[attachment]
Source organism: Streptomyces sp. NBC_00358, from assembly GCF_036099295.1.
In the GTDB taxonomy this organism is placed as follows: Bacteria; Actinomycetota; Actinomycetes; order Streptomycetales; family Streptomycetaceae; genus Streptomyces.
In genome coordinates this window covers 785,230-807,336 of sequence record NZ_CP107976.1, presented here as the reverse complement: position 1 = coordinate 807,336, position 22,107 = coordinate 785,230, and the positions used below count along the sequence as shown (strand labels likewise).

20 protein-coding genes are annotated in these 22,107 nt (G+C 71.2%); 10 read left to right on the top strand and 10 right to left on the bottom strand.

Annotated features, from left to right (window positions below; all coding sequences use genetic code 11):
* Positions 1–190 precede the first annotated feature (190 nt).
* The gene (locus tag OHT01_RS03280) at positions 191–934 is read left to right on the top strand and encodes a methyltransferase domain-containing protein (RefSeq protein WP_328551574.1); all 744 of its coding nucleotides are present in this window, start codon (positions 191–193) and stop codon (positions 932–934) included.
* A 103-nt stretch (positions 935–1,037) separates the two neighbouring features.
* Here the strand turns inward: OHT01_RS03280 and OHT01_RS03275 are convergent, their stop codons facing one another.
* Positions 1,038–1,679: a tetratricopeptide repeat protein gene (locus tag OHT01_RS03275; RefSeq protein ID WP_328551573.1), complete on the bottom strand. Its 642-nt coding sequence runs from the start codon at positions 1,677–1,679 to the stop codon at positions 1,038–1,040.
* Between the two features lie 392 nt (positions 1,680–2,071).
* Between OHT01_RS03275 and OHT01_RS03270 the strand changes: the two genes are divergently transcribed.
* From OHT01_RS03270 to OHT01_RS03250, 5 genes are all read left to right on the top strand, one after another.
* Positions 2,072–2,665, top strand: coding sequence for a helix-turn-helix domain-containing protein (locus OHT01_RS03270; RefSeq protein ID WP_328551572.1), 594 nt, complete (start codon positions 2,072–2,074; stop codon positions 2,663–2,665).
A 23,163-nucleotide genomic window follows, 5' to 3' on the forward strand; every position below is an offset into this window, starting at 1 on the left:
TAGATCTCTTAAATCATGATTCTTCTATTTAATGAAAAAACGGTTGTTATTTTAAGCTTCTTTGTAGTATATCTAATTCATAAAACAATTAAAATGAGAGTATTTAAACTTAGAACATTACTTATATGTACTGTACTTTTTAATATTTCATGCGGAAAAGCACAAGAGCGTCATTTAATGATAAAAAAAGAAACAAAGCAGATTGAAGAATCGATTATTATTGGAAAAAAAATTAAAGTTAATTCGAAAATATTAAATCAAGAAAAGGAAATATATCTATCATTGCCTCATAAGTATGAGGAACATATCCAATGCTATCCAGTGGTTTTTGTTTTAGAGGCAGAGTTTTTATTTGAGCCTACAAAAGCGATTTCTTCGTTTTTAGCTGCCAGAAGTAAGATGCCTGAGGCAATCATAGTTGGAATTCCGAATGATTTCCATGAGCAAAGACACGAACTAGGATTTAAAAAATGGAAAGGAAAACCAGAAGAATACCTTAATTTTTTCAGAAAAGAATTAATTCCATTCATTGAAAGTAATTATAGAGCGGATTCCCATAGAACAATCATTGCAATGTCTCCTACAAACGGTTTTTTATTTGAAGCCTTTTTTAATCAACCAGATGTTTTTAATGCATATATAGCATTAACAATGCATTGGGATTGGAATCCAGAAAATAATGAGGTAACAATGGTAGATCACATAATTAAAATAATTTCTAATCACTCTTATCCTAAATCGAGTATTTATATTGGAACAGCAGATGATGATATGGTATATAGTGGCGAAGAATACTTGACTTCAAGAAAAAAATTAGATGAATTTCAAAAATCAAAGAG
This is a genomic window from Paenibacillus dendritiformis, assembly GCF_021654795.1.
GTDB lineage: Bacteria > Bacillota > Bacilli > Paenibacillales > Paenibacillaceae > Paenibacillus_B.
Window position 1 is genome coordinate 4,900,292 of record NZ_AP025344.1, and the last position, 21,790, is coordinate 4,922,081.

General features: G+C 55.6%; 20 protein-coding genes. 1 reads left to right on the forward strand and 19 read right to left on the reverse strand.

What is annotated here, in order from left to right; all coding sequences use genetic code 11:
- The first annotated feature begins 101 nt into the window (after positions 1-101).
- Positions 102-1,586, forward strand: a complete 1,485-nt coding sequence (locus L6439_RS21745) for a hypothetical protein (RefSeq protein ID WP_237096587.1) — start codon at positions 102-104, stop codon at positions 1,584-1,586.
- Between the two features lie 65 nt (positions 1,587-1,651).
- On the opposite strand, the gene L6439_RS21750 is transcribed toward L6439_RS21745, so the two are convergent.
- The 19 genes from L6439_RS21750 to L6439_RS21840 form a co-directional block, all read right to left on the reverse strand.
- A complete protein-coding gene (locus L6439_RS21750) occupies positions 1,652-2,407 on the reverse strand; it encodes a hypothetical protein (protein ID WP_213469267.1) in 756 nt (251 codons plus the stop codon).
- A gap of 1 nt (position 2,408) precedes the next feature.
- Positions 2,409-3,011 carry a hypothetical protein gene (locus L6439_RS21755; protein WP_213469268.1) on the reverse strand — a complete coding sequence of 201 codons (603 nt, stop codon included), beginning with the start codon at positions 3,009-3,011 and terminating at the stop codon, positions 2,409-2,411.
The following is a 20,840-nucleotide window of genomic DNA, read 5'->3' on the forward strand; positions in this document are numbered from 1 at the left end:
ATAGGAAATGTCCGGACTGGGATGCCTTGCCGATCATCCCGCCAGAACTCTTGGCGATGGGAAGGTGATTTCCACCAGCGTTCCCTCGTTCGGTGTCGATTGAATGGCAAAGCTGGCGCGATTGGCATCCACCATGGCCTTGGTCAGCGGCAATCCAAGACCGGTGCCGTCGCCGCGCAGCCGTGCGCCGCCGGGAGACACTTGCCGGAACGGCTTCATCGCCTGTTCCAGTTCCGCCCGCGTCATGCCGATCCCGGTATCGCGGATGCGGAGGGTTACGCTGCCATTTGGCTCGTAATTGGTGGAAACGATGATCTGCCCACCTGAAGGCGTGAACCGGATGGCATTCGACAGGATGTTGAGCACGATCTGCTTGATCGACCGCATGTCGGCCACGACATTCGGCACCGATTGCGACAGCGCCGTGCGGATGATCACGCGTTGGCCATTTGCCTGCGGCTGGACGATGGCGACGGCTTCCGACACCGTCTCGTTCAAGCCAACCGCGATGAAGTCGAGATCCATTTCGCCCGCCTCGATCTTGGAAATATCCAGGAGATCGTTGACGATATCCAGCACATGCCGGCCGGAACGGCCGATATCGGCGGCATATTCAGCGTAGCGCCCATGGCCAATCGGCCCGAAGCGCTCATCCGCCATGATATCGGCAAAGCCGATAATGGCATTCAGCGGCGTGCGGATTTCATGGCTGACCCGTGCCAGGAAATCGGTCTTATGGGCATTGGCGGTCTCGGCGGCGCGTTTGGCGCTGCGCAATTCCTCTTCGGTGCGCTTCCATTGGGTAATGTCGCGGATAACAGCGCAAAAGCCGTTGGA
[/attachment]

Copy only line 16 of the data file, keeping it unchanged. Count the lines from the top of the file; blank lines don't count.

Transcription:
TAGATCTCTTAAATCATGATTCTTCTATTTAATGAAAAAACGGTTGTTATTTTAAGCTTCTTTGTAGTATATCTAATTCATAAAACAATTAAAATGAGAGTATTTAAACTTAGAACATTACTTATATGTACTGTACTTTTTAATATTTCATGCGGAAAAGCACAAGAGCGTCATTTAATGATAAAAAAAGAAACAAAGCAGATTGAAGAATCGATTATTATTGGAAAAAAAATTAAAGTTAATTCGAAAATATTAAATCAAGAAAAGGAAATATATCTATCATTGCCTCATAAGTATGAGGAACATATCCAATGCTATCCAGTGGTTTTTGTTTTAGAGGCAGAGTTTTTATTTGAGCCTACAAAAGCGATTTCTTCGTTTTTAGCTGCCAGAAGTAAGATGCCTGAGGCAATCATAGTTGGAATTCCGAATGATTTCCATGAGCAAAGACACGAACTAGGATTTAAAAAATGGAAAGGAAAACCAGAAGAATACCTTAATTTTTTCAGAAAAGAATTAATTCCATTCATTGAAAGTAATTATAGAGCGGATTCCCATAGAACAATCATTGCAATGTCTCCTACAAACGGTTTTTTATTTGAAGCCTTTTTTAATCAACCAGATGTTTTTAATGCATATATAGCATTAACAATGCATTGGGATTGGAATCCAGAAAATAATGAGGTAACAATGGTAGATCACATAATTAAAATAATTTCTAATCACTCTTATCCTAAATCGAGTATTTATATTGGAACAGCAGATGATGATATGGTATATAGTGGCGAAGAATACTTGACTTCAAGAAAAAAATTAGATGAATTTCAAAAATCAAAGAG